Deborah Roberts Gives Update on Husband Al Roker's Health and Her Own Recovery as His Caregiver (Exclusive)

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Al Roker is back to his old shenanigans: driving his wife of nearly 30 years crazy. Deborah Roberts wouldn't have it any other way, but the road back to a sense of normalcy and without the health scares was tough, if not painful.

Speaking with ET's Rachel Smith on Wednesday at the premiere for the new Netflix documentary, Pretty Baby: Brooke Shields, in New York City, the 62-year-old ABC News journalist opened up about what life's been like since the beloved Today show weatherman returned to the airwaves following long stints in the hospital late last year due to blood clots in his leg that ultimately veered to his lungs.

After more than two months away from the morning show, Roker made his triumphant return on Jan. 6, when he and Roberts sat down and revealed he was "very, very, very sick" and that his mere presence in the studio was major because he proved to be "a living, breathing miracle."

Nearly three months since his return to the Today show, Roberts tells ET that Roker's back to his old self.

"He's back to driving me crazy," she quipped.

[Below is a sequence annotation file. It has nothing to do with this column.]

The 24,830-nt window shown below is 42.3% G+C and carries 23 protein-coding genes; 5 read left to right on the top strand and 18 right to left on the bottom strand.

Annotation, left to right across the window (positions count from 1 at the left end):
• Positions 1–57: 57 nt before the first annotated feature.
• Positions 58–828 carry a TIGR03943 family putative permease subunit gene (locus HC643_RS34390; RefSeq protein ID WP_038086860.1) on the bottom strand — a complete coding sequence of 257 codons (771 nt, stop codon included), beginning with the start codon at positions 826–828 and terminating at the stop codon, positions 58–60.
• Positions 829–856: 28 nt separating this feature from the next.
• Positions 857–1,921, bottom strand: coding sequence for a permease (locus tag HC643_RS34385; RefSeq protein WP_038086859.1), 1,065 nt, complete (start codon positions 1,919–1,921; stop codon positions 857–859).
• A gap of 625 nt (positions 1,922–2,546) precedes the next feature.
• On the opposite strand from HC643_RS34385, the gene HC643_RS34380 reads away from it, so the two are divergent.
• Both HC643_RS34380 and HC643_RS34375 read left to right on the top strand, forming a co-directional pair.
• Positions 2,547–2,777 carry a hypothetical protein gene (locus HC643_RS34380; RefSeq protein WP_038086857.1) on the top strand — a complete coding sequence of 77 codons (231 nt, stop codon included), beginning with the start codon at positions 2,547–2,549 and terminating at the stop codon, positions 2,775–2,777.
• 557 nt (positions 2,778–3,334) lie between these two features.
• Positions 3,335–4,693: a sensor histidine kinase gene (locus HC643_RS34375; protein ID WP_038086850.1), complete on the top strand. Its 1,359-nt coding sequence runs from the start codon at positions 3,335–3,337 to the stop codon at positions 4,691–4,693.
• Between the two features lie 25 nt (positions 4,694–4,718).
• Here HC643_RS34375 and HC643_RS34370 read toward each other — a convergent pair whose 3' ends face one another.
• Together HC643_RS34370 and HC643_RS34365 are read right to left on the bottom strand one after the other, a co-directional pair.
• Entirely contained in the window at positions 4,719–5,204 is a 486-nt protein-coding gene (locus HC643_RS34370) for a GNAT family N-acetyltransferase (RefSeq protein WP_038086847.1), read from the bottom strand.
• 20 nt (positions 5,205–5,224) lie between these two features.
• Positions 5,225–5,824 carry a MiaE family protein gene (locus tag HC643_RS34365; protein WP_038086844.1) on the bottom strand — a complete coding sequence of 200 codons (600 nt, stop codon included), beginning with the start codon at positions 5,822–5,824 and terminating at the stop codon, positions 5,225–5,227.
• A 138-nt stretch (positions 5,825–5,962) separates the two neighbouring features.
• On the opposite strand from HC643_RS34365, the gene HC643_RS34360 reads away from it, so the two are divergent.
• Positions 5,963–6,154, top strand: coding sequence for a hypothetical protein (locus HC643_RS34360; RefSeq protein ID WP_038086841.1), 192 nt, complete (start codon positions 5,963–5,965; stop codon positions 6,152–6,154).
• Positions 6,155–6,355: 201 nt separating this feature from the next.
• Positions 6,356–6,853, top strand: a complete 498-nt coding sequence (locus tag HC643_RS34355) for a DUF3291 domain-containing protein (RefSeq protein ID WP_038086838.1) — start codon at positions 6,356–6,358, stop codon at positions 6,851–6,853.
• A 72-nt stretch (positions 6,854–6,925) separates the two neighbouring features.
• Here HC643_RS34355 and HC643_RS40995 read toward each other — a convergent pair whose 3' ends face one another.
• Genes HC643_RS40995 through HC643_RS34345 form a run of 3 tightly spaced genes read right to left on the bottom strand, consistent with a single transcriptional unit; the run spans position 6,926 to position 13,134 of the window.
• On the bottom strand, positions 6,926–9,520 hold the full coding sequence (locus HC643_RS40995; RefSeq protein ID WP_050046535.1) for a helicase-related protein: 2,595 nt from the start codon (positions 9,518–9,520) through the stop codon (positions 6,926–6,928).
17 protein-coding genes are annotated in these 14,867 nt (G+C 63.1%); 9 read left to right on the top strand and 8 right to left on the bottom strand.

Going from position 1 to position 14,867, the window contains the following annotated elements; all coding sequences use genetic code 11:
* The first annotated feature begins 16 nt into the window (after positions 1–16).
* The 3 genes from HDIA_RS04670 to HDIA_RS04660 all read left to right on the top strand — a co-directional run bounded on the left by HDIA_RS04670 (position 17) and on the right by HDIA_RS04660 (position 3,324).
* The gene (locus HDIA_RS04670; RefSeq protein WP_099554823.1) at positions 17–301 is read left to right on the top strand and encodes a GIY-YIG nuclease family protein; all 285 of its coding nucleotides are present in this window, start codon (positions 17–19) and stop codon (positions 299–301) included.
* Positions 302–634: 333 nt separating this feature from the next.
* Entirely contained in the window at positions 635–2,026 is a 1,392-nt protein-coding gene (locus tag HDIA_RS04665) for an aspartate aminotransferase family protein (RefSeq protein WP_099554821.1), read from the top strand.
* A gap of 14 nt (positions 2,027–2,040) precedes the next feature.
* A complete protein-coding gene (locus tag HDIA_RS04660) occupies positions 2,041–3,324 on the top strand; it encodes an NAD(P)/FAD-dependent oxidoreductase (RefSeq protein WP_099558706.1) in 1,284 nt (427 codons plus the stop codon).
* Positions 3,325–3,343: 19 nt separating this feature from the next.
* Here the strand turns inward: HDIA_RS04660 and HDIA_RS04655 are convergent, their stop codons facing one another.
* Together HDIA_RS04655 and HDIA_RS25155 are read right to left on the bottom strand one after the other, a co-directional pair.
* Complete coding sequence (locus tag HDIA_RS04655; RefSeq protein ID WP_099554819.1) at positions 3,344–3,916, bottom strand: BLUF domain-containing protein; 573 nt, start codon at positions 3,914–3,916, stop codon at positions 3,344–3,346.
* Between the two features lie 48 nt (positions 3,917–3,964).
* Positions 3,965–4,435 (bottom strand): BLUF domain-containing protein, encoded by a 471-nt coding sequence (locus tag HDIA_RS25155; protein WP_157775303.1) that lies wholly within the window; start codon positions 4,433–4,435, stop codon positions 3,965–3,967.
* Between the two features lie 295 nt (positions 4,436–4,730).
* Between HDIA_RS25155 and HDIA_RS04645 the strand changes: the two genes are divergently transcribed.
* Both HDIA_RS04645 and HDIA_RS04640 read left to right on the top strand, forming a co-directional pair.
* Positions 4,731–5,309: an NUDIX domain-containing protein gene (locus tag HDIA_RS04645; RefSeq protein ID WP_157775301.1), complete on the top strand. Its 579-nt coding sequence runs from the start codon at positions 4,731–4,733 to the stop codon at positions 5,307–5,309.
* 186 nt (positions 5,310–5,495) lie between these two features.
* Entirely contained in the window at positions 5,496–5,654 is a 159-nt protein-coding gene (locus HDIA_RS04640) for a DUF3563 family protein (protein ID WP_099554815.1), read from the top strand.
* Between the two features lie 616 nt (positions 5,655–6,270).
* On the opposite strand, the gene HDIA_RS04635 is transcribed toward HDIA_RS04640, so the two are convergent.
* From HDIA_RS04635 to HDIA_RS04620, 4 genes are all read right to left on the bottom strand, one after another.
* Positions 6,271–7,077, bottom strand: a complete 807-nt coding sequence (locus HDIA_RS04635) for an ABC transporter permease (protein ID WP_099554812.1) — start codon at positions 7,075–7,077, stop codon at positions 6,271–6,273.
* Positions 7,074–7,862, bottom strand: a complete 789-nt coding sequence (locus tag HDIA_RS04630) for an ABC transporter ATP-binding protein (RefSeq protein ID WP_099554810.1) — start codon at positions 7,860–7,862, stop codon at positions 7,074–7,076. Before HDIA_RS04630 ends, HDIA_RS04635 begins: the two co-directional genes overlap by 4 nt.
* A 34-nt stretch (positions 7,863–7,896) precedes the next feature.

That she can joke about it now is a testament to how far they've come since Roker's serious health scares. But he was hardly alone in this fight. Roberts fully embraced the role of caregiver, never mind that she didn't come away from the daunting role unscathed.

"I think a lot of people don't realize that -- and I never realized that -- that being a caregiver is really taxing, exhausting, frightening, all of those things and I never went through anything like this," she tells ET. "And I hope I'll never do it again. But it's tough. It's tough. I'm still kind of, I think, recuperating. I'm still kind of tired. I'm still mentally exhausted, but you know what, I'm grateful and just trying to just bask in the moment and just be happy that he's well, and we're all well."

Roberts says she leaned on her faith in God to guide her in those trying times. Her spirituality, coupled with support from family, friends and colleagues at work, was also proof that Roberts wasn't in this alone, and she couldn't be more grateful.

"I would say my faith, my spirituality got me through it," she said. "My family got me through it, my colleagues got me through it. Colleagues, many of whom are here today, lifted me up in times when I felt like I just couldn't make it. People were there and texting and emailing and calling, and that made all the difference." 


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